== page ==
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Economic automation and it's effects.

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Capital and workers are just the same as goods. If workers or capital move from one country to another then the comparative advantages change. Money is a product. Workers are no different than capital goods.

Also, this is also Macro country level. On a micro level its always better. Since nobody here is claiming to be The Master Planner and control all production of every product, macro level is irrelevant. It is only good for demonstrating the idea. On a micro level it never fails.

1. It is always more profitable for a company to buy the cheapest (of comparable quality) supplies.

2. It is always better for consumers to buy cheaper (of comparable quality) products.

3. It is always better for job seekers to have the highest level and paying jobs available. (Unless they are morons, then its better for them if we had stone age economies but lets just assume average people for now)

All three of these are maximized by completely free exchange of ideas, capital, workers, products.

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On 4/15/2017 at 3:36 AM, ofd said:

Sure, but that was at a time when it took a lot of man-hours to build a car and when unskilled laborers could work in production after a short training time with the machines they were working with.

If you have a look at page 2 of https://www.bls.gov/mlr/2006/03/art3full.pdfyou will see that the percentage of jobs were automation was introduced has gone back from 1910 to 2000. Newer statistics give you the same picture.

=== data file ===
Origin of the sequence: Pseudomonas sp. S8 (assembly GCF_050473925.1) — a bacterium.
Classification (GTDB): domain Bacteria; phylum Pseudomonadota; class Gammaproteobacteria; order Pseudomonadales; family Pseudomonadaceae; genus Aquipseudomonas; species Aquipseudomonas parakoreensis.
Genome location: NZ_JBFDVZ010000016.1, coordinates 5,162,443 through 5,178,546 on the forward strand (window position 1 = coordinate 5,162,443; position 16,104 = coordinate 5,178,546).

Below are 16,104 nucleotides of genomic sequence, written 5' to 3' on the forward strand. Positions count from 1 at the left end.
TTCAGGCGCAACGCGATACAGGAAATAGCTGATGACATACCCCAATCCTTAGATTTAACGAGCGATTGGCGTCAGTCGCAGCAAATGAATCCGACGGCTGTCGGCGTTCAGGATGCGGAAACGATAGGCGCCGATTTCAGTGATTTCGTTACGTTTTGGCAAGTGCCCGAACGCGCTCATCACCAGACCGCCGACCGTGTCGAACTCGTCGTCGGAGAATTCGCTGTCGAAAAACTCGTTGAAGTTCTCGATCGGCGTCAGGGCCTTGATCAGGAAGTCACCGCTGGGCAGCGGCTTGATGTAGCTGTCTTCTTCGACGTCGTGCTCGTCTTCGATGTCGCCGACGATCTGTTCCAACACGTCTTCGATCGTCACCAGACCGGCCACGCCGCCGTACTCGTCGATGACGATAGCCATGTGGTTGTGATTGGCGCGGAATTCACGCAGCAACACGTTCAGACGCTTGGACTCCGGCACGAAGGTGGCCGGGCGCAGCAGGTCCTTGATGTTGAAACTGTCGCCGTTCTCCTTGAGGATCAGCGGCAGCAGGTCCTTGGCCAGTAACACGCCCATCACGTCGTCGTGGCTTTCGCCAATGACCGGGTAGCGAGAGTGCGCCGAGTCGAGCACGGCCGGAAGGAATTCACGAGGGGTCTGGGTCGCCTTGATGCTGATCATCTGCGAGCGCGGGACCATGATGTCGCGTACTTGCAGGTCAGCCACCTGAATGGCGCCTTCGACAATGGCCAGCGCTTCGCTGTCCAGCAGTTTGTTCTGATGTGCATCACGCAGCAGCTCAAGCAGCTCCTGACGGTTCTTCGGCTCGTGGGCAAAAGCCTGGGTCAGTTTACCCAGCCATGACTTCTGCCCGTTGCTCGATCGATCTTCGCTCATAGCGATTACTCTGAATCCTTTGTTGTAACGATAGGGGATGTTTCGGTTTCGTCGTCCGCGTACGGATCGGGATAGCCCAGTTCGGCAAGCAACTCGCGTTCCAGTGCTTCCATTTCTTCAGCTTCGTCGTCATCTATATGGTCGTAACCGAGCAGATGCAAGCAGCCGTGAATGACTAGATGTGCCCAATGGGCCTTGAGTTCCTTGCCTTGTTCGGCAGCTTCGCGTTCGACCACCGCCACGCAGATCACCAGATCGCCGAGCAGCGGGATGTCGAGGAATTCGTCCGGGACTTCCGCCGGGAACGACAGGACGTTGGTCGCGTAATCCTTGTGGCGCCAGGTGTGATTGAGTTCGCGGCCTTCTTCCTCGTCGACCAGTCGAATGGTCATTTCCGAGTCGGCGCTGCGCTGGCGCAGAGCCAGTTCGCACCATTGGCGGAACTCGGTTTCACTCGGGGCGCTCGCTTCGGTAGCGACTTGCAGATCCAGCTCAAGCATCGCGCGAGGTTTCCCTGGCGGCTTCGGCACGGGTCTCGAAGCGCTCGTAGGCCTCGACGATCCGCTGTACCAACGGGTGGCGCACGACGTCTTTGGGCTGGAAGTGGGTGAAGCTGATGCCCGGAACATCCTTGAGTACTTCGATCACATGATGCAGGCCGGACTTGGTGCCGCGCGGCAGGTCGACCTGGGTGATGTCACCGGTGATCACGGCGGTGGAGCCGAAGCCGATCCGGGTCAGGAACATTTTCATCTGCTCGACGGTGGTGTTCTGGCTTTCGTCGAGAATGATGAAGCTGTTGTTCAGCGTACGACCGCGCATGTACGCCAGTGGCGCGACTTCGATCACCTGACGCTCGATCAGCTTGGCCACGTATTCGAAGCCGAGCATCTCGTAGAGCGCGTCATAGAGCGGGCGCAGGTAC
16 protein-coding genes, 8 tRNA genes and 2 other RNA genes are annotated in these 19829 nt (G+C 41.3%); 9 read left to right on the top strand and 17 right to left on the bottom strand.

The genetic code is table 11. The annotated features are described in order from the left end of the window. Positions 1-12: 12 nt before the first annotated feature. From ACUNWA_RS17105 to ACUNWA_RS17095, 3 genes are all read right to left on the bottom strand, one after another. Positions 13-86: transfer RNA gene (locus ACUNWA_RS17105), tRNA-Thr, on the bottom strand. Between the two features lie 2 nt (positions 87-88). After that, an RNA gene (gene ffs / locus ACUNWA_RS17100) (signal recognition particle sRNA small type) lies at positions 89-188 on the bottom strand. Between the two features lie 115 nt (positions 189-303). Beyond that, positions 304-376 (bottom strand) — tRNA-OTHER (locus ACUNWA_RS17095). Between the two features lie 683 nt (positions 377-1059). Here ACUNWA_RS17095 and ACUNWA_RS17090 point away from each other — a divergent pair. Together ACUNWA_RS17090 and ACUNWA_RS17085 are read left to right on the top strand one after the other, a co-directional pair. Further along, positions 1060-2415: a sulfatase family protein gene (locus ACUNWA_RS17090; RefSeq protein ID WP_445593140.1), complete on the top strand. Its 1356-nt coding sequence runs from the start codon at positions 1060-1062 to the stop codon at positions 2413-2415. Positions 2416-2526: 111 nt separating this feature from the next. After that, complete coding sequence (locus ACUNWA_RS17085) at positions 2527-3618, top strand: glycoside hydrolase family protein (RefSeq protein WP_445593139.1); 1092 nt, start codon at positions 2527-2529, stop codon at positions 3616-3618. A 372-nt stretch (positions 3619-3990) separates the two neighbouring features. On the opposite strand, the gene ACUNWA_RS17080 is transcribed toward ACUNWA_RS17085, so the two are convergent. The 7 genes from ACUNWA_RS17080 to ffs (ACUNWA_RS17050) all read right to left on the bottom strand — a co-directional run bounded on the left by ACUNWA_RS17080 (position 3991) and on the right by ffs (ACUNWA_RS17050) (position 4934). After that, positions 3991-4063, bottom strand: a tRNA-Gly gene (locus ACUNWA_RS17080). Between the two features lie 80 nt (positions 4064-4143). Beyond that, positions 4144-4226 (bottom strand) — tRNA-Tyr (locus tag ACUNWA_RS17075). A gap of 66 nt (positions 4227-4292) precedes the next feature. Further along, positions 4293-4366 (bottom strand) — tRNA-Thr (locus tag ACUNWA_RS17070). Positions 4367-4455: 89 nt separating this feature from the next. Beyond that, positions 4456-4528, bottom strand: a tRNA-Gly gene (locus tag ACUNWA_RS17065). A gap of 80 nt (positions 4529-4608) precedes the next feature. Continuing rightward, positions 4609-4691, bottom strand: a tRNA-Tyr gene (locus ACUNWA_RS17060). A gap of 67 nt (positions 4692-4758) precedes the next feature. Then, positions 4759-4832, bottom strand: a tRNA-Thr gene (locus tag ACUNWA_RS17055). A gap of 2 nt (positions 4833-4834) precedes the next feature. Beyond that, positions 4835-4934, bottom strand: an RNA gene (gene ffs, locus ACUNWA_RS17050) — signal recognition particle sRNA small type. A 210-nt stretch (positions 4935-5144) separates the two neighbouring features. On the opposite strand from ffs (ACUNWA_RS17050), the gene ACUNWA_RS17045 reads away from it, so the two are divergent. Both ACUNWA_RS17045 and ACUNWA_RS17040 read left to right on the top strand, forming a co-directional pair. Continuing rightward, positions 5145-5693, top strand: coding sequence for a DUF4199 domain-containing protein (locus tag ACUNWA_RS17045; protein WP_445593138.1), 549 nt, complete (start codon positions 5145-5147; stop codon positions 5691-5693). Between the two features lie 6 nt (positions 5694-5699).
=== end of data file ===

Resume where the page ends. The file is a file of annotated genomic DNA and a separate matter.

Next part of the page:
If an industry competes with marginal costs of production, and the operational steps can be automated, the number of jobs in that industry will decrease over time. 

It's not simply that some jobs like typists will disappear but that whole branches will be automated. If your jobs depend on making fast decisions (say 5 - 30 seconds) your job can as well be done by a machine or a computer, when the workflow has been standardized and adjusted. 

Your response followed my comment delineating the professional horse shoe making blacksmiths, moving into the wheel manufacturing tasks at an auto company. 

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And let me guess. Those people are paid more than the balcksmithing staff at Ford? Compensating for inflation?

The millions of farmers displaced over a very short time, all finding positions in cities as soon as they needed them. They ended up at entry level jobs at places like Woolworth that paid more money more dependably with more time off and shorter hours the day they arrived in the city. Even if they never got a raise or promotion, they were better off, tho one ended up CEO of a competing national chain. 

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